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The procedure consists of the dual radioactive and fluorescent labeling of nanoparticles, in vivo PET-CT imaging, ex vivo biodistribution measurements, and ex vivo immunostaining and flow cytometry analyses. All animal experiments were approved by the Institutional Animal Care and Use Committee of Memorial Sloan Kettering Cancer Center.

1. Preparation of Dual-labeled Liposomes

NOTE: Syngeneic B16 melanoma tumors can be induced by injecting 300,000 B16-F10 cells into the back flanks of C57BL/6 mice under anesthesia from inhaling 2%-isoflurane-containing oxygen. Use sterile reagents and tools in a sterile workspace during surgery. After surgery, carefully observe the animals until their recovery from anesthesia. Put the animals back in their cages only when they regain full consciousness and mobility. House them in sterile rooms for animals with xenografted tumors. Tumors with a size of 300 mm 3 are ideal for nanoparticle characterization due to their pronounced enhanced permeability and retention effects (EPR), which can increase nanoparticle accumulation. The detailed protocols are provided below.

  1. In a round-bottom flask, dissolve a mixture of 20 mg of lipids in 2 mL of chloroform containing 1,2-dipalmitoyl- sn-glycero-3-phophocholine (DPPC), cholesterol, 1,2-disearoyl- sn-glycero-3-phosphoethanolamine-poly(ethylene glycol)2000 (DSPE-PEG2000), DSPE-deferoxamine (DSPE-DFO) 8, and 1,1-diododecyl-3,3,3,3-tetramethylindodicarbocyanine-5,5-disulfonic acid (DiIC12[5]-DS) at molar ratios of 61.3%, 33.4%, 5, 0.2%, and 0.1%, respectively.
    NOTE: This lipid composition is very similar to the liposomal formulation of doxorubicin currently used in the clinic 2. The resulting liposomes from our procedure will closely mimic the in vivo performance of the clinical nanomedicine.
  2. Use a rotary evaporator to remove the organic solvent and form a thin lipid film at room temperature. Add 20 mL of PBS and sonicate for 30 min to generate liposomal nanoparticles by using a 3.8-mm sonication tip and an amplitude of 30 W, with sufficient cooling on ice.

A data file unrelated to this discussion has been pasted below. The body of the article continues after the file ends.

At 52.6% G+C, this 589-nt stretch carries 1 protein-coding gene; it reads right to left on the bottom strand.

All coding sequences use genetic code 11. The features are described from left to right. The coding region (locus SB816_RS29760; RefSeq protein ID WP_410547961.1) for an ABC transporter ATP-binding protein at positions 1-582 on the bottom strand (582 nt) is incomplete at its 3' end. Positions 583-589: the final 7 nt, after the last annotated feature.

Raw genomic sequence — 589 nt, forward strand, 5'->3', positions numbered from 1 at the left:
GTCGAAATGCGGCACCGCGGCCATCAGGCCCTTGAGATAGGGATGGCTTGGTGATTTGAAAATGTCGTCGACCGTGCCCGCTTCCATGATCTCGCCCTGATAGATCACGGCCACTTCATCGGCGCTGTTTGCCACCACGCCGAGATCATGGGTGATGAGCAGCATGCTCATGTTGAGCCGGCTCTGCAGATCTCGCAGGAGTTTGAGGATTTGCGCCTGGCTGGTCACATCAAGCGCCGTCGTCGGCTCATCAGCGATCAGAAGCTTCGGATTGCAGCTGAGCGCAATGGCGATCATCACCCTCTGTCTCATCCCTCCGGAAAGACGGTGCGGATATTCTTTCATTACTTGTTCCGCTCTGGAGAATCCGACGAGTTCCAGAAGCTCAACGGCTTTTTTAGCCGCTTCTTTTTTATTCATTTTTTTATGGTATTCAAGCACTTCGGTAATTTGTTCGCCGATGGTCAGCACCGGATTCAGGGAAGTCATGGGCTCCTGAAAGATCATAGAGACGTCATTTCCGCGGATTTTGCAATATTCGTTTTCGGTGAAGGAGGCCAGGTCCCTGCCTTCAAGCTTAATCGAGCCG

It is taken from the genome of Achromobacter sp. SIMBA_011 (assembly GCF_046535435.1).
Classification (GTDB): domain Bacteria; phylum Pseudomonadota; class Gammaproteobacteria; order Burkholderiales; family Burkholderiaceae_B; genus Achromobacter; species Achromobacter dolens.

3. Centrifuge the liposome solution at 4,000 x g for 10 min to remove the aggregates and wash the nanoparticles with PBS using centrifugal filtration (molecular weight cut-off (MWCO: 100 kDa) to remove free lipids and residual organic solvent. Concentrate the liposomes, which will remain in the top chamber, and transfer them to a new tube. The liposomes can be stored in a fridge in PBS for up to 1 week before the subsequent steps.
  4. For quality control, characterize the liposomes by dynamic light scattering (DLS). Specifically, mix 50 µL of liposomes with 950 µL of PBS, and then transfer the mixture into the sizing cuvette. Place the cuvette in the analyzer and measure the particle sizes and their size distribution. The particle sizes and their size distribution (polydispersity index (PDI)) are expected to be 90 - 120 nm and 0.1 - 0.2, respectively.
  5. For radiolabeling, mix the purified liposomes, equivalent to 2 mg of lipids, in PBS at a pH between 6.9 and 7.1 with 1 mCi 89Zr-oxalate at 37 °C for 2 h in a 1.5-mL tube, (total volume: ~ 100 µL). Remove the free, unreacted 89Zr by centrifugal filtration (MWCO = 100 kDa), similar to step 1.3. Wash the retentate with sterile PBS and dilute it to the desired volume. The radiochemical yield should be 80 - 95%.
    CAUTION! Working with radioactive materials is highly regulated. Institutions must be certificated and provide the necessary facilities, personnel training, and strict monitoring of radioactivity use. Researchers need to receive adequate training and wear personal protective equipment and dosimetry rings/badges when handling radioactivity.
  6. Determine the radiochemical purity of the radiolabeled liposomes by size exclusion radio-HPLC, which typically should be over 98% 10. Radiochemical purities lower than 95% are indicative of insufficient washing on step 1.5.
  7. After radiolabeling, determine the size of the nanoparticles by dynamic light scattering. The size and PDI are expected to be within the same range as the measurements in step 1.4 10.
    NOTE: If radioactive samples are not allowed in the flow cytometer or fluorescence microscope, non-radioactive natZr-oxalate can be used to label liposomes in step 1.5. These non-radioactive liposomes have identical characteristics to their radioactive analogs. A depiction of this procedure is provided in Figure 2.

2. In Vivo PET-CT Imaging and Biodistribution of Dual-labeled Liposomes

  1. Inject about 100 µL of dual-labeled liposomes with about 300 µCi of radioactivity into restrained melanoma mice (C57BL/6, female, 10 - 16 weeks old) through their tail veins, at about 10 mCi 89Zr/kg body weight.
  2. To determine the half-life, draw blood from the tail vein from anesthetized animals under 2% isoflurane-containing oxygen using 28-G insulin syringes. Collect the blood (10 - 20 µL) in pre-weighed tubes at 2 min, 15 min, 1 h, 4 h, 8 h, 24 h, and 48 h after injection. Weigh the blood by difference, determine radioactivity content using a gamma counter, and calculate radioactivity concentration as percentage of injected dose per gram (%ID/g).